Strategies for Difficult GRE Questions

Below is a challenging GRE question. However, instead of just having you take a blind hack at it, I want to provide a little bit of context.

First off, if you sense that a question is very difficult on the test – be it a verbal or quantitative one – then skip it. Because the new GRE allows you to skip, you should take advantage of this option when you encounter a question that you either have no idea how to approach, or sense that you can probably get the answer, but doing so will be time consuming.

The good news is, each question is worth the same number of points, so even if you blindly guess on a really difficult question, the worst that can happen is you guess incorrectly, and simply only lose one point. The worst that can happen is, you become so caught up in solving one problem that you miss attacking any number of easy questions that you could have answered correctly, had you not burned your precious minutes on the difficult question.

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The key is learning to gauge when a hard problem is truly a difficult one, and when you are simply stressed because of the nature of the situation (you are taking the GRE, after all). The best way to prepare for this is by doing practice problems, and practice tests, so you get a sense of where it is advantageous to skip, and where it is better to see a problem through till the end (usually, if you spend a minute staring at a problem without any noticeable progress, it is time to move on).

Now that I’ve finished prefacing challenging questions, try the following one. And, in this case, don’t simply give up after a minute – this isn’t the real test, so you can spend a few minutes. The important part is how you approach the problem. Remember, taking an approach and following through on it is better than simply staring at the screen, and rereading the problem over and over again. Good luck!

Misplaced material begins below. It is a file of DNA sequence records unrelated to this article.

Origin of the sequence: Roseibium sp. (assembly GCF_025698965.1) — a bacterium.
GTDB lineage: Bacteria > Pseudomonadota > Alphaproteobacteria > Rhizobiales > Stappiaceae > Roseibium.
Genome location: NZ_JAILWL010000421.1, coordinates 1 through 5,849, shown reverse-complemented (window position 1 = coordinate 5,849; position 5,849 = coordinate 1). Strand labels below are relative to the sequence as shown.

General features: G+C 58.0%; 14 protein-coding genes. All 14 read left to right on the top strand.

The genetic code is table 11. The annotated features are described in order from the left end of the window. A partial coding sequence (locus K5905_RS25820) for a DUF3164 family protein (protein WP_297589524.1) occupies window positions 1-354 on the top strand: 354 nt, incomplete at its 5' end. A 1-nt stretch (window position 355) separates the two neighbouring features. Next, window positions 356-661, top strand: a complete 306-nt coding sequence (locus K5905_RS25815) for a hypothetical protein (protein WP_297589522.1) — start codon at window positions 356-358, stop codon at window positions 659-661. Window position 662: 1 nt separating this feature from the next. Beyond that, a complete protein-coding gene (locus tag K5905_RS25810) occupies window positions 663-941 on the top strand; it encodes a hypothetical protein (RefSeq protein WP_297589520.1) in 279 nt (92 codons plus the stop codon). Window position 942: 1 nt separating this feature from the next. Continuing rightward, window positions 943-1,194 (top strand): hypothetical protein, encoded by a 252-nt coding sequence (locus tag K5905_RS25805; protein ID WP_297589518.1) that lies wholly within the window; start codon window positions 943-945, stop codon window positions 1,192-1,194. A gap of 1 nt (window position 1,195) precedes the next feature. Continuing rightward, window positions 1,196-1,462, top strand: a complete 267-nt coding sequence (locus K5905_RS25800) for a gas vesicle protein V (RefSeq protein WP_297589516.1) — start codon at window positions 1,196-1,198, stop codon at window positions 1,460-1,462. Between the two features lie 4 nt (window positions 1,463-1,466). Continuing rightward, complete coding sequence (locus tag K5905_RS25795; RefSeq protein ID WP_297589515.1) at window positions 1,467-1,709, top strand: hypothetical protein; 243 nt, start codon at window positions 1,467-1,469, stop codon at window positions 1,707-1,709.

A “descending number” is a three-digit number, such that the units digit is less than the tens digits and the tens digit is less than the hundreds digit. What is the probability that a three-digit number chosen at random is a “descending number”?

(A)  3/25

(B)  2/9

(C)  2/15

(D)  1/9

(E)  1/10


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  • Chris Lele

    Chris Lele is the Principal Curriculum Manager (and vocabulary wizard) at Magoosh. Chris graduated from UCLA with a BA in Psychology and has 20 years of experience in the test prep industry. He's been quoted as a subject expert in many publications, including US News, GMAC, and Business Because. In his time at Magoosh, Chris has taught countless students how to tackle the GRE, GMAT, SAT, ACT, MCAT (CARS), and LSAT exams with confidence. Some of his students have even gone on to get near-perfect scores. You can find Chris on YouTube, LinkedIn, Twitter and Facebook!